TIP’s ‘Fat Bottomed Boys & Girls’ (FBB&G) has successfully completed yet another challenging charity bike ride, this time in the South of France.
The ride took place from the 4th-6th May and this year, the team were riding in the name of the Dougie Mac hospice in Staffordshire.
The team came home feeling proud after once again smashing their target. The total raised for Dougie Mac currently stands at over £53,000!
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Read below as Mike Furnival recounts a memorable few days:
Tuesday 3rd May
The massed ranks of 40 ‘honed’ athletes gathered at airports around the country in preparation to be airlifted to Marseille on the South coast of France. This year’s group in Manchester included many battle hardened ‘bon vivants’ who knew broadly what to expect and relaxed with a pint of Guinness or two in the departures lounge. The ‘newbies’ were easily identifiable by their lime and sodas, fresh orange juice and the odd diet coke! However, there was the distinct stench of worry in the air, mainly around the physical demands of the tour, but there’s also that nervous anticipation of sharing a tight twin room in very tight lycra with someone you barely know for four nights!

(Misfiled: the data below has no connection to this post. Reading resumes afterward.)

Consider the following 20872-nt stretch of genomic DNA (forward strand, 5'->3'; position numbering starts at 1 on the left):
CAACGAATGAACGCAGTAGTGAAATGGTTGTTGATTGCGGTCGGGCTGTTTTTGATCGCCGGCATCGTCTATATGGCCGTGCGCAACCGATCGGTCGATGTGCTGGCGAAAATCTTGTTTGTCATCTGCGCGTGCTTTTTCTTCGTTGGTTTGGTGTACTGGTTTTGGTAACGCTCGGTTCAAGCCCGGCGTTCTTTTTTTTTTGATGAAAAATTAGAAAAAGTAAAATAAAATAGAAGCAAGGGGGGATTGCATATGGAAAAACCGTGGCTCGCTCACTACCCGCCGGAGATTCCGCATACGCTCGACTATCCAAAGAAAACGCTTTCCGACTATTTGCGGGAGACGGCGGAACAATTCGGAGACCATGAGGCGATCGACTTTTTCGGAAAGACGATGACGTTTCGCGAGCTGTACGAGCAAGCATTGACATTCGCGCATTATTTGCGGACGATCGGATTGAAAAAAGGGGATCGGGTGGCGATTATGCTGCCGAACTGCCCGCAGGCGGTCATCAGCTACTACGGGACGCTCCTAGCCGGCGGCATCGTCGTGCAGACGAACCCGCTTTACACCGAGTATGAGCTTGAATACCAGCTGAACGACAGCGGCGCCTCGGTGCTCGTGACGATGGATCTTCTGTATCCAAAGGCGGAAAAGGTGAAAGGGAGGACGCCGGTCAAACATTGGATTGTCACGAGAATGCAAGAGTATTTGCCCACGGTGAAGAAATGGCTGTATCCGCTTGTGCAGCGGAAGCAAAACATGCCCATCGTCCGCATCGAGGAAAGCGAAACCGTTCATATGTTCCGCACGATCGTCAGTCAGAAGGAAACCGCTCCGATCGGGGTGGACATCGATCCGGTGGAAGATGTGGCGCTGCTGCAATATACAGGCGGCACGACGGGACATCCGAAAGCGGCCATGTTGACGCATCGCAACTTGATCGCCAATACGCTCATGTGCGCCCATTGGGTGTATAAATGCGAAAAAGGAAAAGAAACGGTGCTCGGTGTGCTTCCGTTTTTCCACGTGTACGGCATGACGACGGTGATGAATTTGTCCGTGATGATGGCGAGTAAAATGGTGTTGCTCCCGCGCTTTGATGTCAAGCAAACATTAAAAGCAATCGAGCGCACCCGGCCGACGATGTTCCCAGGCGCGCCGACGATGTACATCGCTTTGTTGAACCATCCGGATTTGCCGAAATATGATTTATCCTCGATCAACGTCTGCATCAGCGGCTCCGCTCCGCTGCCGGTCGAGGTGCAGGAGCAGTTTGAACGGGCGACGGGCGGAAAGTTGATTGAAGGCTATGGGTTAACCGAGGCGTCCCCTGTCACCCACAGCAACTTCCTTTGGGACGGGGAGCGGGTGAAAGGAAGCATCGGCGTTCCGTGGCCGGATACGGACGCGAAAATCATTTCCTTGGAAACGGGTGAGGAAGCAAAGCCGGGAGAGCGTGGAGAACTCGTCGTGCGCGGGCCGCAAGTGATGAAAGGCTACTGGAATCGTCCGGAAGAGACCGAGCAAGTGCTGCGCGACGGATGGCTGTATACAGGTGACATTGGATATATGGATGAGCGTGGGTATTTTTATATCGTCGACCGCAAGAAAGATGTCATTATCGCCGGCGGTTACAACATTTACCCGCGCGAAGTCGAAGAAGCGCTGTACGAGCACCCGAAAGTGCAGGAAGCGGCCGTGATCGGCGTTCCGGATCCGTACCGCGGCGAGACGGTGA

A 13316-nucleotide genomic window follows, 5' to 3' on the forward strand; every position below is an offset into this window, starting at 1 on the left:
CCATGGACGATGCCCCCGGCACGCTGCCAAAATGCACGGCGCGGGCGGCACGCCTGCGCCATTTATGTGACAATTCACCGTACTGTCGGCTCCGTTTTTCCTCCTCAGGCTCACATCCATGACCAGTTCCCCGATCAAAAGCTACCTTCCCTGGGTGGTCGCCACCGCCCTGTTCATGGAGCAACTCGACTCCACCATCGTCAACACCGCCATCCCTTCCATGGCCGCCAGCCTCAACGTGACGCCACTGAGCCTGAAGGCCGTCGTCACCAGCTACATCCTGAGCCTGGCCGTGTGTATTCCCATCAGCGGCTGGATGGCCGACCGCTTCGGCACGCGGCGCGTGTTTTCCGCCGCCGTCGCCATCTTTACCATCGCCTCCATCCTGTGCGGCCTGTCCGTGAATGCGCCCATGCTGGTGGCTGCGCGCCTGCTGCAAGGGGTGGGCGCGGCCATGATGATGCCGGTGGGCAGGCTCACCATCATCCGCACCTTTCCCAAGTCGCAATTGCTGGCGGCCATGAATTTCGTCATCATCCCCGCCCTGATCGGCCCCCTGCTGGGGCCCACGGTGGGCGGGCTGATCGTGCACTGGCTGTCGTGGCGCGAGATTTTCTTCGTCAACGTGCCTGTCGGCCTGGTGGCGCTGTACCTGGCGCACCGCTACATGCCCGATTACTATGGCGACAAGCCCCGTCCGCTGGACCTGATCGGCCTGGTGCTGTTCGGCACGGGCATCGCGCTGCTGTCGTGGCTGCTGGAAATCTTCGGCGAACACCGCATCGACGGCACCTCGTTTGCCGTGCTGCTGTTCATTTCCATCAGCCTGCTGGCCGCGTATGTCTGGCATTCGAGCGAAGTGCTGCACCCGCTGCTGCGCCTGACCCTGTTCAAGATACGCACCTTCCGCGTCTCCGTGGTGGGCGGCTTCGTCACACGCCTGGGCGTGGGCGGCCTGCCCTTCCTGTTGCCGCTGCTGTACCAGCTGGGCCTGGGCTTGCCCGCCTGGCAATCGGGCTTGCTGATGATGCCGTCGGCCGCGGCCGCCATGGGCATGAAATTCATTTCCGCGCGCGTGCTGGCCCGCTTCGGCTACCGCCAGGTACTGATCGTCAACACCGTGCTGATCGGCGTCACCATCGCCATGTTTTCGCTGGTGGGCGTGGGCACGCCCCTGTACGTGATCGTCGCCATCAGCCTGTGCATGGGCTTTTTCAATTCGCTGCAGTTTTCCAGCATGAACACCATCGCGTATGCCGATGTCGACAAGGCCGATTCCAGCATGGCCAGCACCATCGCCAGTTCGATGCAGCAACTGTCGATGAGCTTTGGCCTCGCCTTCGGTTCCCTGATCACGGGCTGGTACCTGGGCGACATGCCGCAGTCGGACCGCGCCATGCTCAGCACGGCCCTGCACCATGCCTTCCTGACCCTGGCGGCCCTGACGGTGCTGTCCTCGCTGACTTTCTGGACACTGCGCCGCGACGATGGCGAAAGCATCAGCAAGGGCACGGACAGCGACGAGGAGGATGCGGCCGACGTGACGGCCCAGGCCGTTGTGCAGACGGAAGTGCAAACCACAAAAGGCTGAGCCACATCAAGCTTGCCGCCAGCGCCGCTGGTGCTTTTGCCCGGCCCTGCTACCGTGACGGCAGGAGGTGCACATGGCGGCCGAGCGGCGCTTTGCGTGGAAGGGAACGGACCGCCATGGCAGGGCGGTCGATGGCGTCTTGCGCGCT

Amazingly these days, the flight left Manchester and landed on time in a very sunny Marseille in mid-afternoon. The large group commandeered a fleet of delighted Marseillaise taxi drivers for the 60km journey to our starting destination on the other side of the city.
Le Fregate Provence is a golf resort that is normally closed at this time of year, the good Lord only knows why but we were in France and got a stonking accommodation deal on the back of it so ‘bonnet de douche’ as Del Boy would say.
Dave had arrived a day ahead to help Lee unload the bikes and establish the base camp. He’d also set up Dave’s Shave and Tattoo Shack to apply temporary tattoos to all the competitors. Simple enough rules: no tattoo, no room. Moreover, Dave had found a delightful vineyard directly next door to our accommodation. This was only going to end in tears on the eve of a 120km ride over 4 big hills.
Many bottles of wine later the group sat down for a calorie-packed meal and an early night thanks to the French custom of promptly shutting their bar at 10pm and dispatching us all to bed... probably for the best but not before some boxes of wine were bought and stashed in the trailer!
Wednesday 4th May
Our tour leader, Adam, who looks like he’s just left the most successful boy band in the world, had insisted on an early start as there was a ‘meaty’ day ahead. ‘Meaty’ had a few of us worried as it didn’t sound particularly encouraging, or rhyme with ‘Easy’. The nerves started to build as we looked around at each other crammed into our tight new spangly cycling tops. I think the sizings were a little askew as Mo Farah would not have squeezed into an XXL!